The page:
It didn’t used to be that way. Catholics used to be great evangelizers. But in the developed world a kind of evangelistic scleroticism has set in.
Why is that?
Various reasons can be proposed, but there is one fundamental reason, one key difference between Catholic parishes and Evangelical churches, that is the biggest single factor.
I know, because before I was a Catholic, I was an Evangelical, and I experienced the difference firsthand.
Evangelicals are not made of sterner stuff than Catholics. They are share the same broad, American culture. They are subject to the same general societal factors we are. And yet they engage in way more personal evangelization than we do.
By far the biggest reason is this: Their clergy tell them to.
Someone famous once said, “You have not because you ask not.” The context was one of prayer, but the principle applies all over the place. Lots of people wouldn’t have become priests if someone hadn’t asked them to consider the possibility. Lots of people wouldn’t have gotten married if someone hadn’t asked them. Historically, lots of people wouldn’t have embraced the gospel and become Christians if someone hadn’t asked them. And lots of people—in the Evangelical world—wouldn’t have become evangelizers if someone (their ministers) hadn’t asked them to.
Lots of people in the Catholic world haven’t become evangelizers, precisely because their clergy haven’t asked them to.
(BTW, the famous person who supplied the above quote was not Our Lord. If you don’t recognize the quote, a little New Testament reading might be in order. You might want to start with the book of James.)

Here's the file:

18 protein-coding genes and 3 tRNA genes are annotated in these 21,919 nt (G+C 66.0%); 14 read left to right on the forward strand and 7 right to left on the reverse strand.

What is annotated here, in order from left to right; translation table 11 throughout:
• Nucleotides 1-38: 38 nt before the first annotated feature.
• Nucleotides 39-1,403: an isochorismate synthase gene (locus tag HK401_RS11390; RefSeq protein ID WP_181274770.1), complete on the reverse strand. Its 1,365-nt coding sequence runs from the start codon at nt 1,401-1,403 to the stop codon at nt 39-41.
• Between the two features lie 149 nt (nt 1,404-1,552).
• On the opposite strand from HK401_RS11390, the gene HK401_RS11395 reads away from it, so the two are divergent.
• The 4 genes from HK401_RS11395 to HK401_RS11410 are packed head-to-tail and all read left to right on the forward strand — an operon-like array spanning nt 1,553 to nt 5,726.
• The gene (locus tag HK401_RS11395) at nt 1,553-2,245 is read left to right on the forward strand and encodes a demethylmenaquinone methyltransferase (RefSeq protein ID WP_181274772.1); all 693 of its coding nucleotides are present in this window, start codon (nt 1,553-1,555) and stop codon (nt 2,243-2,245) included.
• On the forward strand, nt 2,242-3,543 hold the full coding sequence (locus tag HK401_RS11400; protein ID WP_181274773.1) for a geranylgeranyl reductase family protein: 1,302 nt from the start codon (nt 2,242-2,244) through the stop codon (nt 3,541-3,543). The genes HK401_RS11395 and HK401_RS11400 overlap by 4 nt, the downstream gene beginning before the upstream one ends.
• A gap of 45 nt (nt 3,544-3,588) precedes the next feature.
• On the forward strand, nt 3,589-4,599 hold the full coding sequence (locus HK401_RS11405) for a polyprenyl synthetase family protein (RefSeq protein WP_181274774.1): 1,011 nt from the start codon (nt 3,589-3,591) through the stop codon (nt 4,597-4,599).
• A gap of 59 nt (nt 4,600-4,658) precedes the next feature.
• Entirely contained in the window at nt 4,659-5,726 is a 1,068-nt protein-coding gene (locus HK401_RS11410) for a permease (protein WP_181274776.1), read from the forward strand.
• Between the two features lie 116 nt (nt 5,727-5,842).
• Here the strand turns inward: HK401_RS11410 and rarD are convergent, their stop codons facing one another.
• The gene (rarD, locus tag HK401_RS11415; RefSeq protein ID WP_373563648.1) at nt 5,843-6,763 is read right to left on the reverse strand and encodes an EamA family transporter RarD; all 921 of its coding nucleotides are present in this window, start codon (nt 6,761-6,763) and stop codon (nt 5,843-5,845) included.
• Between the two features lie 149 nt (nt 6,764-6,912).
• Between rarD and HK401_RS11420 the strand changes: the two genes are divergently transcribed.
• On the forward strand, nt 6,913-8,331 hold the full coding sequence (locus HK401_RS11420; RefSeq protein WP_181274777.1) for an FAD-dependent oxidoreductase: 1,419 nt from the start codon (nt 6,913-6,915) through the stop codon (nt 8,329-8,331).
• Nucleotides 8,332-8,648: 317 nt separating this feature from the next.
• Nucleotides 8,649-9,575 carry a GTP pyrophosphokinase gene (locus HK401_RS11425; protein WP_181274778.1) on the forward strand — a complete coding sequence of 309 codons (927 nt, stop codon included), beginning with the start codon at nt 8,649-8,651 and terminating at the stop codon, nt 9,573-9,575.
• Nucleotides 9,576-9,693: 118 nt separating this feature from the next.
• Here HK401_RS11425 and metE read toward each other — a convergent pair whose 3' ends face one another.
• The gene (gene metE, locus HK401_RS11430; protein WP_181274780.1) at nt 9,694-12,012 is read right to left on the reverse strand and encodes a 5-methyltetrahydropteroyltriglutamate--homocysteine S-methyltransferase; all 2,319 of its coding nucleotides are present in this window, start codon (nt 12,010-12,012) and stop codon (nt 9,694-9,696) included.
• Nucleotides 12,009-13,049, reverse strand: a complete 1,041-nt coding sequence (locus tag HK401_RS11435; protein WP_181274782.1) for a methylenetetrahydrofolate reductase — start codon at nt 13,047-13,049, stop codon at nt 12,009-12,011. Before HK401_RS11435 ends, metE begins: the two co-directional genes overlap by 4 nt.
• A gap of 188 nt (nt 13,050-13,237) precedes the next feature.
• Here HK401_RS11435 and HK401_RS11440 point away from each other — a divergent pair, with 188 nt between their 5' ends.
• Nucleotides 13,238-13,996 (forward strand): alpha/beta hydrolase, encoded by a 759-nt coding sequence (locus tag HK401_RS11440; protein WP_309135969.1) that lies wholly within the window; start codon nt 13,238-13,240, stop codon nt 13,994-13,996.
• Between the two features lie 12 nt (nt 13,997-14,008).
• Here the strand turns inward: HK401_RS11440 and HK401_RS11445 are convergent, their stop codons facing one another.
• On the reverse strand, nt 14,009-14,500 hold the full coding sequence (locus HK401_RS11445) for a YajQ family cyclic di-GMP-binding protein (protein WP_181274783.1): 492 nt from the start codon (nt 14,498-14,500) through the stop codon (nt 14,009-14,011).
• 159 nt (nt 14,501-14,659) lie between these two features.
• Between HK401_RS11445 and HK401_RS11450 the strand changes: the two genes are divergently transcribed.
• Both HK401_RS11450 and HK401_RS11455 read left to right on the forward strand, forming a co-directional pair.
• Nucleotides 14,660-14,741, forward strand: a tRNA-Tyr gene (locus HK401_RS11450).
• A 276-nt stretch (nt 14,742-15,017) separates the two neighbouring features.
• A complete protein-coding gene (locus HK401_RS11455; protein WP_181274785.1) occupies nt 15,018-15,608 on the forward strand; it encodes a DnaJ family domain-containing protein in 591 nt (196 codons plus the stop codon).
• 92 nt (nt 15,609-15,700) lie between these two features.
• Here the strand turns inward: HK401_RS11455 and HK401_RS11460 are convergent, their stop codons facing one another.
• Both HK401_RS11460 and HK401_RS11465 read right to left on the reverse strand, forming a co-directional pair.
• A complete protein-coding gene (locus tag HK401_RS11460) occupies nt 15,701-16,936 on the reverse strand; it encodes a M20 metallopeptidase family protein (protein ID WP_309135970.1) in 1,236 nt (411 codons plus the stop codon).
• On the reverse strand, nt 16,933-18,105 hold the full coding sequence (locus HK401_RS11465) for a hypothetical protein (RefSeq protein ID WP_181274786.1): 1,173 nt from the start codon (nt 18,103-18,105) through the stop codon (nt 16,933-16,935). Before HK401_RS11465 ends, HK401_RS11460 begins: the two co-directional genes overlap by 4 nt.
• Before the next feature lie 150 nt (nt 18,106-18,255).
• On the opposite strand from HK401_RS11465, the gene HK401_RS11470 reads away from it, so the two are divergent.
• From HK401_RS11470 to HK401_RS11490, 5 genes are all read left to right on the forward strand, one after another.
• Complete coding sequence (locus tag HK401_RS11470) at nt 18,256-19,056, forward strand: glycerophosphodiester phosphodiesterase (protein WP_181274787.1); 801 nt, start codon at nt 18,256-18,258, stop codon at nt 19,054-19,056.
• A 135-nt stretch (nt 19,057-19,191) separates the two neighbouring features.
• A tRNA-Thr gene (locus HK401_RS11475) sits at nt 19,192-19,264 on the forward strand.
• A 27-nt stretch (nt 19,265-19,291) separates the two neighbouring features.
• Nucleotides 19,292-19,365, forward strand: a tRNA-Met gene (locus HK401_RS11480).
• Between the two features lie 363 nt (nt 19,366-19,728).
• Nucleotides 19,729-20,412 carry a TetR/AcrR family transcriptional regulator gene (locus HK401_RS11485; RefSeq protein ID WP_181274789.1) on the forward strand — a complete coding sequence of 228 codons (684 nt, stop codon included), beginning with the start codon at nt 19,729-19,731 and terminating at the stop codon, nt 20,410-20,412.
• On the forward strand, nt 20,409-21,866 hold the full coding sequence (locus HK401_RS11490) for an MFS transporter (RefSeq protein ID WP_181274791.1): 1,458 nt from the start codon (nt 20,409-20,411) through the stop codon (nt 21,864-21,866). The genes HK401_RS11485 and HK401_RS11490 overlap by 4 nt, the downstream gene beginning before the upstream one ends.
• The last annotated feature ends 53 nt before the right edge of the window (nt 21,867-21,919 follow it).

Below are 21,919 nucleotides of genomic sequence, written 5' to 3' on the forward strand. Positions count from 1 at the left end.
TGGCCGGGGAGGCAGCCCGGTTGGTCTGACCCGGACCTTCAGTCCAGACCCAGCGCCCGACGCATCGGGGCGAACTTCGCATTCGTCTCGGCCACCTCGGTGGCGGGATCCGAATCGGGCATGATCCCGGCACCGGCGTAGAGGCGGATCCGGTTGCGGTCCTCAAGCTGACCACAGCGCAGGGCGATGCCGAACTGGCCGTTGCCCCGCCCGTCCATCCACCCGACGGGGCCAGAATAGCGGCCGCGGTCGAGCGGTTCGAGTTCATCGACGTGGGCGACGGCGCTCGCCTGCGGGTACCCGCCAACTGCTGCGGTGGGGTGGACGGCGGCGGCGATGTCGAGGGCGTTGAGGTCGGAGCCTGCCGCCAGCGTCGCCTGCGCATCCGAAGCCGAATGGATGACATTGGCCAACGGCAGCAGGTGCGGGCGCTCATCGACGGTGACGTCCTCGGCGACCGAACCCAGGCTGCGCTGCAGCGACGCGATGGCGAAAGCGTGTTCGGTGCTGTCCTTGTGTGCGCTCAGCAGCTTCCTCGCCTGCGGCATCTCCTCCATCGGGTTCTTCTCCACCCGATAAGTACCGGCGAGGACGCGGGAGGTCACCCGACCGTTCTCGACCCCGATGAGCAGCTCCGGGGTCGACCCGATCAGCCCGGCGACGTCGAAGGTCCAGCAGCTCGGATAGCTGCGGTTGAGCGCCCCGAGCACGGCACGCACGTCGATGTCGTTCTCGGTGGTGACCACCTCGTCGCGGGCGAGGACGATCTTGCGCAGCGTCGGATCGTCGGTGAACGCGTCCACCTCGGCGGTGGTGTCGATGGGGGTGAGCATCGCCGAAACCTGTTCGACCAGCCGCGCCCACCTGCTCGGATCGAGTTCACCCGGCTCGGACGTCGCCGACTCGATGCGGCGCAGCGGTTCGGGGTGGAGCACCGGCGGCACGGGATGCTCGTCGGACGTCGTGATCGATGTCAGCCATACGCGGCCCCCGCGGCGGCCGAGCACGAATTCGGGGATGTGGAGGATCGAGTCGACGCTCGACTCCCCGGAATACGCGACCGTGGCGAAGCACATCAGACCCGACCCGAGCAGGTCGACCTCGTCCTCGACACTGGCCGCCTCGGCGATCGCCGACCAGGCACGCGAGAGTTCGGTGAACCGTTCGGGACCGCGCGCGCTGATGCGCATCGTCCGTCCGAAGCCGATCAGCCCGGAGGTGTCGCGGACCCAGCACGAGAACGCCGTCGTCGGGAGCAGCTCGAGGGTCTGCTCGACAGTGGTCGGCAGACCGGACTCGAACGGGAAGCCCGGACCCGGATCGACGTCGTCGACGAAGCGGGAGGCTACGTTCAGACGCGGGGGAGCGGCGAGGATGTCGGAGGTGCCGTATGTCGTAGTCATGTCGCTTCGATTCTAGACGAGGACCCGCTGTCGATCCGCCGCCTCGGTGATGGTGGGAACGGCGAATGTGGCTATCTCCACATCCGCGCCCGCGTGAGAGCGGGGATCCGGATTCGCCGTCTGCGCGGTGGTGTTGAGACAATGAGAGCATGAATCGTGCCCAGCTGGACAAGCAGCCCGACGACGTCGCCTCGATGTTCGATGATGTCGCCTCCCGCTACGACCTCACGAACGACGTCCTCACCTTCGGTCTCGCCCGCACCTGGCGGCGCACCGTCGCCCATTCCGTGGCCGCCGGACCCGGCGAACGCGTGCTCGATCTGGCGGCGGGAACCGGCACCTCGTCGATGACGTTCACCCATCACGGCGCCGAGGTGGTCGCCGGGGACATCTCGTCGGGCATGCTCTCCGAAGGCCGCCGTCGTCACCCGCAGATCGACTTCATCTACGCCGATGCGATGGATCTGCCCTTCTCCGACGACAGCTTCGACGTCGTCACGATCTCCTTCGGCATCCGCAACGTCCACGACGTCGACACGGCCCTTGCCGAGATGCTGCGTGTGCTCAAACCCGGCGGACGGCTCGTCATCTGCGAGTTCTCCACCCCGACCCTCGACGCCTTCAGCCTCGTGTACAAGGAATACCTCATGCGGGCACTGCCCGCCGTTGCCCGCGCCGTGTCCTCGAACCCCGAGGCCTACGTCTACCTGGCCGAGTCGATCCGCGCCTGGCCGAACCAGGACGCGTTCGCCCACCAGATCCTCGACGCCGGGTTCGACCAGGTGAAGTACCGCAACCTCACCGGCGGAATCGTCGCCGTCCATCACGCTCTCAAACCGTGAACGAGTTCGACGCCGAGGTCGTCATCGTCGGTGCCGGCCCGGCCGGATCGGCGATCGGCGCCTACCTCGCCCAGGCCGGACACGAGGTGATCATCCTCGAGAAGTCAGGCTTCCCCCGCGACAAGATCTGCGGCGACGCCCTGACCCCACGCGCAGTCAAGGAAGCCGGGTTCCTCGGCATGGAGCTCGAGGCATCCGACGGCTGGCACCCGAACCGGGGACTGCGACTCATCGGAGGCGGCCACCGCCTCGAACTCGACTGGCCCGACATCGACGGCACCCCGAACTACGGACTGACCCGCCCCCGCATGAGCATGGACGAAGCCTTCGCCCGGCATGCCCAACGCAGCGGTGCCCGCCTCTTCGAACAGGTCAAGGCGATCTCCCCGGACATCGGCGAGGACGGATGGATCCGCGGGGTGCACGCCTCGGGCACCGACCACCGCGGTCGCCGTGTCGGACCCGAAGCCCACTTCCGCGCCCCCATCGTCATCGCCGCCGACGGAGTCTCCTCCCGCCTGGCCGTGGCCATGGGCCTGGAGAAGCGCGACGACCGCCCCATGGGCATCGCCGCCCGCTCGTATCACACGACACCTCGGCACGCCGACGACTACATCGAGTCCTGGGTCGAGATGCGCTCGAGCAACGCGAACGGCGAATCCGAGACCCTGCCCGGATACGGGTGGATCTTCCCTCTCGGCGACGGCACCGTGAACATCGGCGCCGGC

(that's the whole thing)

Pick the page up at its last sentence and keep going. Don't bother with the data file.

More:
I cannot remember the last time I heard a homily in which I heard a priest tell those of us in the pews that need to evangelize. In fact, I can’t be sure that I’ve ever heard a homily like that. If I have, it’s been so infrequent that it has failed to make a memorable impression.
Oh, sure, I’ve heard the “be nice to everybody” homilies. And, yes, I know the saying commonly (though uncertainly) attributed to St. Francis of Assisi: “Preach the gospel always. Use words when necessary.”
Let me assure you, words are necessary.
And too often the alleged St. Francis quotation is used as an excuse for not evangelizing. Properly used, the quotation means that the whole of our lives should be suffused with the Gospel, but it’s not an excuse to avoid the difficult task of evangelization.
People don’t become Christians without someone telling them the content of the Christian faith.